So I really wanted to believe that this guy was just trolling us:
In case you’re wondering what you’re looking at, that’s what a reader comment to a Capital-Star story looks like before we make the decision to publish it or not. Unlike some other news organizations, the Capital-Star has a moderated comments section, meaning we screen all our comments before we make a call on publication.
More than 99 percent of the time, we publish what’s sent to us.
In this case, it was a reader comment to a column I wrote about an event in Gov. Tom Wolf’s office on Wednesday morning: the 35th annual civic commemoration of the Holocaust.
This one, for reasons that should not even require explanation, was put straight into the trash. I’ve saved the author from his own stupidity by redacting his name and email address — though there are some on Twitter who thought I was being too kind.
Like I said, I wanted to believe that the reader was just trolling us, posting a comment just for the sheer shock value of it. No actual human could hold beliefs that irrational, right?
That is until I remembered that it came in the middle of a legislative session that’s also seen attempts to normalize both climate and vaccine denial.
First up, vaccines.
This week, state Rep. Daryl Metcalfe, R-Butler, held a news conference on a bill that prohibits “discrimination” or “harassment” by health care providers or insurance companies against parents who decline to vaccinate their children. It also prevents doctors from making these parents sign a liability waiver acknowledging that the child could either catch or spread an illness.
To further make his point, Metcalfe called in some anti-vaccination academics, and surrounded himself with dozens of parents (and their presumably unvaccinated) children, who supported his deeply bonkers and utterly irresponsible proposal.
That the news conference happened in the middle of a historic measles outbreak beggars belief. Then again, this is Metcalfe we’re talking about here, so you never know.
Writing on our Commentary Page this week, Joel Michael Reynolds, a bioethicist at the University of Massachusetts, Lowell, made an argument far more articulate and eloquent than I could hope to make about this issue.
So I’m just going to leave it to him:
“In the face of overwhelming scientific evidence concerning the efficacy, safety and importance of vaccines, citizens have a duty to support vaccination and encourage others to do so as well,” he wrote, also observing that, “Anti-science attitudes are dangerous because they undermine our ability to make decisions together as a society, whether about education, infrastructure or health.”
“At the foundation of each of these duties lies a simple and powerful truth: Health is communal. Health-related ethical obligations do not stop at our own doorstep. To think that they do is both empirically misguided and ethically indefensible,” he wrote.
So, apart from making a crass political point, there was not a single good reason for Metcalfe to expose those kids — or any of the other thousands of people who crammed into the Capitol this week — to potential contagion. More than one person I talked to in the wake of that event darkly wondered about the possibility of a measles outbreak in the Capitol as a result.
I’ll stipulate that those parents, if they have a deep enough moral, religious, or philosophical objection, have the right not to get their kids vaccinated. But I also have the right to make sure my child doesn’t suffer as a result of their decision. And if that means their plague-carrying tyke has to stay home from school or get turned away at the pediatrician’s office, sorry, anti-vaxx parents, that’s the bed you’ve decided to lie in.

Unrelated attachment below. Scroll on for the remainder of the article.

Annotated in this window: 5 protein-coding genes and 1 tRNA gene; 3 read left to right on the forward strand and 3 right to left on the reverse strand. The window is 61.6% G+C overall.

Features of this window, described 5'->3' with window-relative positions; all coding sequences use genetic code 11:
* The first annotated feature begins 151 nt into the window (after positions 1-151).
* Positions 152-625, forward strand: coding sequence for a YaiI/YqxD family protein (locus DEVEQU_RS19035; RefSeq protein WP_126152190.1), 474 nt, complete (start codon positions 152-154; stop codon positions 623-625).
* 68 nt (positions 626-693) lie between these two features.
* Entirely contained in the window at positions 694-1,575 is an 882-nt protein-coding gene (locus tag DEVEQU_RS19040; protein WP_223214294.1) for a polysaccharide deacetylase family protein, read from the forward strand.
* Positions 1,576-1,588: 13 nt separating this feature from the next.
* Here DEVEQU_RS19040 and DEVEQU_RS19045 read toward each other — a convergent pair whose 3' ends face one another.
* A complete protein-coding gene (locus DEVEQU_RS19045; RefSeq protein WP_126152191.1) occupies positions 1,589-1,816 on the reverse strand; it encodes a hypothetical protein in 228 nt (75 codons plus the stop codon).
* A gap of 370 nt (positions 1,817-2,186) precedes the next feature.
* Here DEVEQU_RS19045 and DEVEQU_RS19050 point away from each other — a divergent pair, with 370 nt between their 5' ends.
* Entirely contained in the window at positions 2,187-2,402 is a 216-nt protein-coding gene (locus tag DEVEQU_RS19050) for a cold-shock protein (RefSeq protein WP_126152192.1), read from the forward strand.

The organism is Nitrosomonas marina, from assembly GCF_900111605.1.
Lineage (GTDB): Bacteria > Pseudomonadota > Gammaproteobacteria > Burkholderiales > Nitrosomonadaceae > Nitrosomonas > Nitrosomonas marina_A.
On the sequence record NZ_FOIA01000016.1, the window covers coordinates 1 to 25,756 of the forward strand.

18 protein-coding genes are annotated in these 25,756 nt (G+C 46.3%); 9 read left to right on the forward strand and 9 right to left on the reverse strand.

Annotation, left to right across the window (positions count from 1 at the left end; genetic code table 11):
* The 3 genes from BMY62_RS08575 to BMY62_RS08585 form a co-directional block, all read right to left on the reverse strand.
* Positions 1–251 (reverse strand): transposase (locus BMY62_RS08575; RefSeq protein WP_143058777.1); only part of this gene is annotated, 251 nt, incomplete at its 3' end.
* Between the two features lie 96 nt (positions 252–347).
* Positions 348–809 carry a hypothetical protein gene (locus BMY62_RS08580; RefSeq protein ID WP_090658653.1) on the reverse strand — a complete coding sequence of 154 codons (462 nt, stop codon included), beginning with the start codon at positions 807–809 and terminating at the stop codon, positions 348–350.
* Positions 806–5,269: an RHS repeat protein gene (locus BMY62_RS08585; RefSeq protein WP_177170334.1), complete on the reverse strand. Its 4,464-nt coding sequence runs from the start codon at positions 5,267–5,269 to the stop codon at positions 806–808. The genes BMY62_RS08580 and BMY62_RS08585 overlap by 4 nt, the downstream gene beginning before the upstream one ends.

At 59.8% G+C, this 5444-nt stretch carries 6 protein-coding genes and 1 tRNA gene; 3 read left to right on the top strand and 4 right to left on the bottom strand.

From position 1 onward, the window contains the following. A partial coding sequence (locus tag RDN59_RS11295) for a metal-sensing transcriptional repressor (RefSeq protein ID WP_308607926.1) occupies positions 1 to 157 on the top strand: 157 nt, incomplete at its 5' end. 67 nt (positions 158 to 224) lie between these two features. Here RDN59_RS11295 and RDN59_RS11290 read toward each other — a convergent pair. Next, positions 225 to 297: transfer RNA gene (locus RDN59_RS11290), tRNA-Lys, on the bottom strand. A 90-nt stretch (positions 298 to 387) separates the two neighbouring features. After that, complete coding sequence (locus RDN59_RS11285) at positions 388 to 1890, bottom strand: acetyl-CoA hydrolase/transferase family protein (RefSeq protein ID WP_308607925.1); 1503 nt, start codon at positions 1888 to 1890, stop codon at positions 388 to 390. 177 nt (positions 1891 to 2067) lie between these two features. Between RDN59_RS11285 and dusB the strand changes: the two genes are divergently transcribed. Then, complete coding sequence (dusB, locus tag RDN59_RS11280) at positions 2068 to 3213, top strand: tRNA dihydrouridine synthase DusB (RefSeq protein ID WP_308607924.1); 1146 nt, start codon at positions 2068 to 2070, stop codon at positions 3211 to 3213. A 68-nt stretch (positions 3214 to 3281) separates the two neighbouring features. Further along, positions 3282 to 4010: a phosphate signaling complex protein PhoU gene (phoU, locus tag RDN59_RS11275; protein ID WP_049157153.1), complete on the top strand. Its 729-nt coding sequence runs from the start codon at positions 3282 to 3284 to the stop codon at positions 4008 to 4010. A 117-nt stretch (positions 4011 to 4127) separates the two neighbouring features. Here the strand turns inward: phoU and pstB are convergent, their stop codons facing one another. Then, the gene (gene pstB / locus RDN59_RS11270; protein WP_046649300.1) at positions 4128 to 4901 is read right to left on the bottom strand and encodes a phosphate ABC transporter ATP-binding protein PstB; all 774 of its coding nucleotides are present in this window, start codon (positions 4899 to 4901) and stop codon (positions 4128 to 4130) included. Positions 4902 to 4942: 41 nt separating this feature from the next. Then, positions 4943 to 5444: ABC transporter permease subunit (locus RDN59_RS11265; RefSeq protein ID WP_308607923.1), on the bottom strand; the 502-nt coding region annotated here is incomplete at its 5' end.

This session has also seen not one, but two hearings by legislative committees, calling into question the legitimacy of climate change and man’s role in it. Never mind, again, that like vaccination, this is settled science. And debating it is the proverbial “Man yelling at cloud.”
I’m going back to Reynolds again, who observed that “political philosophers like John Dewey have argued that democratic public institutions necessarily rely upon belief in scientific evidence and facts. People can hold different personal beliefs, but there are some truths that are irrefutable, such as the fact that the Earth is round and revolves around the sun.
“For example, if too many people treat the scientific consensus on climate change as just ‘one perspective,’ that will hinder our ability to respond to the massive changes already underway,” he continued, adding that treating the science on climate change (or vaccines) “as just ‘one perspective’ negatively impacts everyone.”
Lawmakers presumably have better things to do with their time — and our tax money — than to spend a single minute debating clown car propositions like vaccine or climate denial.
So if all that is true — and it is — that means there’s absolutely zero room in our discourse for people like our would-be commenter who want to deny an undeniable historical fact, the Holocaust, which caused the death of millions, with the willing cooperation of thousands.
That it came six months after a madman opened fire on peaceful worshippers at a Pittsburgh synagogue, and days after another person, with a heart full of hate, shot at worshippers at a synagogue outside San Diego, compounds the verbal atrocity and assault on decency that would-be commenter tried to foist on our readers.
In our binary, two-party world, we’ve become accustomed to the premise that there are two sides to every argument. Sometimes that’s true. Sometimes, in a nuanced debate over substantive issues, like education or transportation funding, there are multiple sides to an argument.
But sometimes, like in Holocaust denial or vaccine denial, there just isn’t “another” side. Sometimes something benefits the public good, or it doesn’t.
This week was a vivid reminder of the importance of keeping that in perspective.